Movie Review: Van Helsing
By Michael Wilmington, Chicago Tribune Movie Critic
"Van Helsing," Stephen Sommers' high-tech revision of three Universal horror classics - "Dracula," "Frankenstein" and "The Wolf Man" - is a movie that's underwritten, overdirected, overproduced and almost constantly over the top. But it's also, at its best, a big tongue-in-cheek extravaganza.
Suppose you tried to rethink the old "Dracula" movies for the era of digitized, high-concept, $100 million modern movies, and you didn't want to make Dracula the hero, as Francis Coppola did (sort of) in his 1992 version. You might decide, as Sommers has here, to make a hero of Bram Stoker's vampire hunter, the hoary old academic Abraham Van Helsing. But how would you make him a modern, high-tech hero? Could you turn him into James Bond or Indiana Jones?
You would probably want to stop before you went any further. But Sommers and company haven't. They've given us Hugh Jackman as moodily handsome, brilliant, two-fisted Gabriel Van Helsing, a black-clad hero with a mysterious past who can adventure like Indiana, swagger like Bond, kick-fight like Bruce Lee and swashbuckle like Errol Flynn.
They've surrounded him with a gallery of fearsome monsters, led by the aristocratic Count Dracula (Richard Roxburgh) and including a schizophrenic, tormented Wolf Man (Will Kemp) and a horrific-looking Frankenstein's Monster (Shuler Hensley). Also on board are evil assistant Igor (Kevin J. O'Connor) and three flying bat-babes (Elena Anaya, Silvia Colloca, Josie Maran) who snatch people from the ground and swoop off like hawks.
Of course, there's a heroine: gypsy battler Anna Valerious (Kate Beckinsale), brave sister of the Wolf Man, Velkan Valerious. And there's a comical sidekick for Van Helsing: nerdy scientist Carl (David Wenham), who's modeled vaguely on gadget-master Q of the Bond series.
Sound absurd? In a way, it is. "Van Helsing" is a "Dracula" for the DVD age - an ear-splitting, eye-popping spectacle that slips into high gear in the first few seconds and never lets up. Almost every scene is an immense set piece, loaded with lavish production design, packed with CGI special effects. The characters are forever bashing each other, crashing through walls and windows and setting off fiery explosions. And the camera (in the hands of "E.T." cinematographer Allen Daviau) keeps racing around, as it zooms in and out in vertigo-inducing aerial shots that show off the scenery even as it's exploding all around the characters.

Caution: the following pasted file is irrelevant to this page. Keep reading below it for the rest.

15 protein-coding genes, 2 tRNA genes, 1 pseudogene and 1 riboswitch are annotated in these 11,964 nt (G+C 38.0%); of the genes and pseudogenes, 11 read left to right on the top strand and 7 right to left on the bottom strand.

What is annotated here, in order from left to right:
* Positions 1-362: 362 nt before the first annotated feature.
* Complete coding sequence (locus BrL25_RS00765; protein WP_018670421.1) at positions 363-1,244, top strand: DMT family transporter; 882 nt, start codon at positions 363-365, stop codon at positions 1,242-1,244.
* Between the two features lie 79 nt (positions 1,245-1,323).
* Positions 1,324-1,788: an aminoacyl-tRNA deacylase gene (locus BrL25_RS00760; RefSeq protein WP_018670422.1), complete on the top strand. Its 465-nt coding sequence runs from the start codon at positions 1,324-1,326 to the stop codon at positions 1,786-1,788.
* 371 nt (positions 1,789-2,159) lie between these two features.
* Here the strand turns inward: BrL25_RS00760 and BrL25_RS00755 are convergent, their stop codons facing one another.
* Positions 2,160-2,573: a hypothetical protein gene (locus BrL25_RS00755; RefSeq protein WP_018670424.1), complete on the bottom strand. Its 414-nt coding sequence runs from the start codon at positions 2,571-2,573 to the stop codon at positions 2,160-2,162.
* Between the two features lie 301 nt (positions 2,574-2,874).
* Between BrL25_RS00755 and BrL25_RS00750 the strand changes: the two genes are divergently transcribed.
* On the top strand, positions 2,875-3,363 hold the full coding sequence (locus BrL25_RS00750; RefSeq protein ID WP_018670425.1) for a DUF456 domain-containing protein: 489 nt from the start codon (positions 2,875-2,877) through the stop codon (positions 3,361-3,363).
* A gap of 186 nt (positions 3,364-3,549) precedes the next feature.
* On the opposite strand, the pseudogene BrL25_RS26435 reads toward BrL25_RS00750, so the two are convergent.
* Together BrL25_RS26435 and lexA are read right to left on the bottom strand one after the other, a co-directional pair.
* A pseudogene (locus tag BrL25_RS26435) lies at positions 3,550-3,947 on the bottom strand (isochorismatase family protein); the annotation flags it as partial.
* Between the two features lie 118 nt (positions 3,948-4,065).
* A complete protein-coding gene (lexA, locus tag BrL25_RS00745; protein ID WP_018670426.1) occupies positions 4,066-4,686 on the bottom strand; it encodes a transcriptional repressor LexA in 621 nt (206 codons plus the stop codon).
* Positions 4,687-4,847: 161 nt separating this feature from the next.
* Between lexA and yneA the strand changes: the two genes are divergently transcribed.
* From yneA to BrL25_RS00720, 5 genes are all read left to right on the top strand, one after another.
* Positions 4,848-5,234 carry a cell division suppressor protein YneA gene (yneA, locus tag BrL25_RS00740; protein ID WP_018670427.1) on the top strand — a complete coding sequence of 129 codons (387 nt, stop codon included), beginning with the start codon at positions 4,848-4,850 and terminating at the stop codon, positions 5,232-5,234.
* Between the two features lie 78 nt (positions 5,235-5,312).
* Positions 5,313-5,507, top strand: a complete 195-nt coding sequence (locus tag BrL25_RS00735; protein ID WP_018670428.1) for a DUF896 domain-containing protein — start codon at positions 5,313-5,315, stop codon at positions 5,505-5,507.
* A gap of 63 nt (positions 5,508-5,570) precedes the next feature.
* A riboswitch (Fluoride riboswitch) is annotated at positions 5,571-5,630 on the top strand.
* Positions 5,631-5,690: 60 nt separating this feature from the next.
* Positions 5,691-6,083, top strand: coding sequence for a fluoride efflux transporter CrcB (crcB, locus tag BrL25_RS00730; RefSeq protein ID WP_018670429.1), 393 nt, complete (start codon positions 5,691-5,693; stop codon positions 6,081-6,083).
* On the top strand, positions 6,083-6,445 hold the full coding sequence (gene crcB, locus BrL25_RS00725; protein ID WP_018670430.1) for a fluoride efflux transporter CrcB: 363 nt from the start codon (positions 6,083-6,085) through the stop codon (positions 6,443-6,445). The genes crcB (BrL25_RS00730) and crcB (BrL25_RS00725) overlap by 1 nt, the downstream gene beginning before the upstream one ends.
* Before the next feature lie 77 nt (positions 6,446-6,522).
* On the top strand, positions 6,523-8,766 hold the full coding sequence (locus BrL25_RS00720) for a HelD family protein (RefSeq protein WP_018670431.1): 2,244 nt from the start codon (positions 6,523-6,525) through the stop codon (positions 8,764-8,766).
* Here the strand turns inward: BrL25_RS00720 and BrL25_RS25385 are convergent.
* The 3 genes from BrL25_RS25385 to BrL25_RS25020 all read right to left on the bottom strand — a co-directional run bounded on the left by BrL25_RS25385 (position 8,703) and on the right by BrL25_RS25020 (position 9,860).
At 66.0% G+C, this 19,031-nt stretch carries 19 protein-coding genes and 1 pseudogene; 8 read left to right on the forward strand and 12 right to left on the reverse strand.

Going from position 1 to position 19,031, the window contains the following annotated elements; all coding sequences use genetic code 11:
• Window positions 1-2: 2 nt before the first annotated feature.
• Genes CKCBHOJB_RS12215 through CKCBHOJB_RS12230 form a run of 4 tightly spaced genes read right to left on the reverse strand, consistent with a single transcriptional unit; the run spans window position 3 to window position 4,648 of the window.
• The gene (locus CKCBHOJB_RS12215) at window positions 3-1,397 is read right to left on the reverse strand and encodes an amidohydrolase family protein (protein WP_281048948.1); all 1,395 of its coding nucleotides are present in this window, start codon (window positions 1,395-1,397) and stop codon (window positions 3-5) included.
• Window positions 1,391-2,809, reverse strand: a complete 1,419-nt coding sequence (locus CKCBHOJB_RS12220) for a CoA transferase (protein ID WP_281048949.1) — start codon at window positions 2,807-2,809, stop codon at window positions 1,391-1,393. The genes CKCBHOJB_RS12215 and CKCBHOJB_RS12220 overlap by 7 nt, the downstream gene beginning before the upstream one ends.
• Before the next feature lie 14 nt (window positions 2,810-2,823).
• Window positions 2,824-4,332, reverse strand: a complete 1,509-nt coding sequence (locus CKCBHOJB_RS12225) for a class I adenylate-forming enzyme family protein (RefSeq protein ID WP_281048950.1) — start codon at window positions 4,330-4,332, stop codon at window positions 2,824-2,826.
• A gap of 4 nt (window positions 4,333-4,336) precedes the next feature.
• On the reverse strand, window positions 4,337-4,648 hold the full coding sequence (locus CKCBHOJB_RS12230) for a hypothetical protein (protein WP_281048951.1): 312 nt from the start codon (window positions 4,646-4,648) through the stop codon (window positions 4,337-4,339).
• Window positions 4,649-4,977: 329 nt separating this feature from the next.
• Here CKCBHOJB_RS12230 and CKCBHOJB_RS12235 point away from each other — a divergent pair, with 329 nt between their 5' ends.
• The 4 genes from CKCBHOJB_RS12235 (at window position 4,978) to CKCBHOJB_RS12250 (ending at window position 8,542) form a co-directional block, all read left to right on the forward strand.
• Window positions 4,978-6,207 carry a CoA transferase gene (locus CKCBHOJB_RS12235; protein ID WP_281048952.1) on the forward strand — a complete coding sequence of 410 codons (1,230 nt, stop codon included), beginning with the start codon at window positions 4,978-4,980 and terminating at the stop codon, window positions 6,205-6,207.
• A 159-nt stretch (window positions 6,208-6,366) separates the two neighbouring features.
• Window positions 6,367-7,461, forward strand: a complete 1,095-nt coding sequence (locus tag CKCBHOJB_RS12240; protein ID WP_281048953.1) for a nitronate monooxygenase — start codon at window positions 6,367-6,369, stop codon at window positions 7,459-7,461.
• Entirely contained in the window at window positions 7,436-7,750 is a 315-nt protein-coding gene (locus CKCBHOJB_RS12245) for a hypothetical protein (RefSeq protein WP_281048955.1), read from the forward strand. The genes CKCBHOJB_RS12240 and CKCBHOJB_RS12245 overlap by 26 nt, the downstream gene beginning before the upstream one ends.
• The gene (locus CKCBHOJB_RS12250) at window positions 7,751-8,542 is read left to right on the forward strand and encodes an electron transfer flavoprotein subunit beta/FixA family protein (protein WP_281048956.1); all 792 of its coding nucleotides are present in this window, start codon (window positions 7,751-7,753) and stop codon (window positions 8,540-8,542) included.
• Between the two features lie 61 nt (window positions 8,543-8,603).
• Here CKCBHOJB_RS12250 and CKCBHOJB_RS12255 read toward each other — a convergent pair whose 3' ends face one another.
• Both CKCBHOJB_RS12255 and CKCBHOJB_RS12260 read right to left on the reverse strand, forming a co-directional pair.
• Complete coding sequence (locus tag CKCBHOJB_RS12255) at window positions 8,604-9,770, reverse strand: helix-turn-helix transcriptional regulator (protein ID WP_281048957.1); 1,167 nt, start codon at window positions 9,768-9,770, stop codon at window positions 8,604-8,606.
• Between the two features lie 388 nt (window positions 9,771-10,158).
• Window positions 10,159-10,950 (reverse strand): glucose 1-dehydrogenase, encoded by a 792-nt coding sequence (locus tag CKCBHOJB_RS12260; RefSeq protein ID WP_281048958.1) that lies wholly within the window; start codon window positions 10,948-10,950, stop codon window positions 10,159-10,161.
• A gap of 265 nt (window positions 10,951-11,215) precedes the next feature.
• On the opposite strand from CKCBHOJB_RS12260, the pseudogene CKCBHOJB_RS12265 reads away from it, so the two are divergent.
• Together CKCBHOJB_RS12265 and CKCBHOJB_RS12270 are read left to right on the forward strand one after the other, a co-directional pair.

It's an outlandish, overscaled movie from a script that's light on characterization, depth and humor. Yet I enjoyed it, because Sommers (writer-director of "The Mummy") has such a lavish visual imagination and because he has such affection for those old movies - as he demonstrates in the first scene, an elaborate black-and-white pastiche of James Whale's "Frankenstein" movies.
Sommers did the same kind of thing in his "Mummy" movies, but he has even more resources here. The sheer exaggeration in nearly every scene, driven along by Alan Silvestri's pop-Verdi score, makes it all entertaining. After the "Frankenstein" opening (in many ways the movie's highlight), it proceeds to a wild rooftop battle over Paris between Van Helsing and a Hulkish Dr. Jekyll/Mr. Hyde (Robbie Coltrane), and then it's off to Transylvania. There, Sommers keeps weaving his three monster legends together - Dracula, it seems, needs the Frankenstein monster as a source of evil life force, and The Wolf Man is a non-innocent bystander - and driving them all toward the film's climax.
Writer-director Sommers could use someone to touch up his dialogue. But he's often a terrific imagist, and he shoots the works here. The actors can't dig very deep - they're too busy dodging explosions or climbing the walls - but they do give their roles welcome lightness and self-mockery. Jackman is magnetically somber, Beckinsale vivacious, Roxburgh (of "Moulin Rouge") amusingly hammy, and Hensley almost poignant.
But the flaws aren't ruinous. "Van Helsing," like Sommers' "Mummies," is an obvious would-be franchise movie that's easy to mock. But it's also easy to enjoy, and even if you can imagine the mix of "Dracula," "Goldfinger," "Raiders of the Lost Ark" and "Abbott and Costello Meet Frankenstein" that the movie gives us, you'll have a few surprises in store.
Directed and written by Stephen Sommers; photographed by Allen Daviau; edited by Bob Ducsay, Kelly Matsumoto; production designed by Allan Cameron; music by Alan Silvestri; produced by Sommers, Ducsay. A Universal release; opens Friday, May 7. Running time: 2:12. MPAA rating: PG-13 (for non-stop creature action violence and frightening images, and for sensuality).
Gabriel Van Helsing - Hugh Jackman
Anna Valerious - Kate Beckinsale
Carl - David Wenham
Count Vladislaus Dracula - Richard Roxburgh
Frankenstein's Monster - Shuler Hensley
Aleera - Elena Anaya
Velkan Valerious - Will Kemp
Igor - Kevin J. O'Connor
Mr. Hyde - Robbie Coltrane